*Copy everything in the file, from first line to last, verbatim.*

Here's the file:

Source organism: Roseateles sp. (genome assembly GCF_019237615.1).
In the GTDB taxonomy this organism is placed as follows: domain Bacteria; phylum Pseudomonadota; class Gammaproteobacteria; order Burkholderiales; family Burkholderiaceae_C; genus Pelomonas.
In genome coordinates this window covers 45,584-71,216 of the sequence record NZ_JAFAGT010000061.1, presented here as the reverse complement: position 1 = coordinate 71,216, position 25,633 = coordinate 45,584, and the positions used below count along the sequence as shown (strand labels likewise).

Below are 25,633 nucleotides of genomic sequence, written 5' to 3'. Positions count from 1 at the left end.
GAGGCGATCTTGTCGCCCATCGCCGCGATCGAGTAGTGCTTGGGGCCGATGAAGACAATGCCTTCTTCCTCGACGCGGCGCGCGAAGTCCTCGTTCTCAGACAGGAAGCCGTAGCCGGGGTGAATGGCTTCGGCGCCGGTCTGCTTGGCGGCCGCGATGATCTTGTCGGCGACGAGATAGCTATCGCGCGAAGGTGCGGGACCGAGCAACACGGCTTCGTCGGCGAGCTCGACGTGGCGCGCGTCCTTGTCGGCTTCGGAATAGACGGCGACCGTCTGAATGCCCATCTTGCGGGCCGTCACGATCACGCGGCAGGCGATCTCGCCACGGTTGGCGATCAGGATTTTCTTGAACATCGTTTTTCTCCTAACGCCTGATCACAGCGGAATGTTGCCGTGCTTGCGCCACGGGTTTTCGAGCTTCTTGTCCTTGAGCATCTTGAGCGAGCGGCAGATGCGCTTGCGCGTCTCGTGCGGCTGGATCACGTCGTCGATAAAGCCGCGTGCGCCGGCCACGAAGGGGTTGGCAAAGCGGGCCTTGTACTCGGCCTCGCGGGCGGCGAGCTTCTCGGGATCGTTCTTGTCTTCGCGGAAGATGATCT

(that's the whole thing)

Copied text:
Source organism: Roseateles sp. (genome assembly GCF_019237615.1).
In the GTDB taxonomy this organism is placed as follows: domain Bacteria; phylum Pseudomonadota; class Gammaproteobacteria; order Burkholderiales; family Burkholderiaceae_C; genus Pelomonas.
In genome coordinates this window covers 45,584-71,216 of the sequence record NZ_JAFAGT010000061.1, presented here as the reverse complement: position 1 = coordinate 71,216, position 25,633 = coordinate 45,584, and the positions used below count along the sequence as shown (strand labels likewise).

Below are 25,633 nucleotides of genomic sequence, written 5' to 3'. Positions count from 1 at the left end.
GAGGCGATCTTGTCGCCCATCGCCGCGATCGAGTAGTGCTTGGGGCCGATGAAGACAATGCCTTCTTCCTCGACGCGGCGCGCGAAGTCCTCGTTCTCAGACAGGAAGCCGTAGCCGGGGTGAATGGCTTCGGCGCCGGTCTGCTTGGCGGCCGCGATGATCTTGTCGGCGACGAGATAGCTATCGCGCGAAGGTGCGGGACCGAGCAACACGGCTTCGTCGGCGAGCTCGACGTGGCGCGCGTCCTTGTCGGCTTCGGAATAGACGGCGACCGTCTGAATGCCCATCTTGCGGGCCGTCACGATCACGCGGCAGGCGATCTCGCCACGGTTGGCGATCAGGATTTTCTTGAACATCGTTTTTCTCCTAACGCCTGATCACAGCGGAATGTTGCCGTGCTTGCGCCACGGGTTTTCGAGCTTCTTGTCCTTGAGCATCTTGAGCGAGCGGCAGATGCGCTTGCGCGTCTCGTGCGGCTGGATCACGTCGTCGATAAAGCCGCGTGCGCCGGCCACGAAGGGGTTGGCAAAGCGGGCCTTGTACTCGGCCTCGCGGGCGGCGAGCTTCTCGGGATCGTTCTTGTCTTCGCGGAAGATGATCT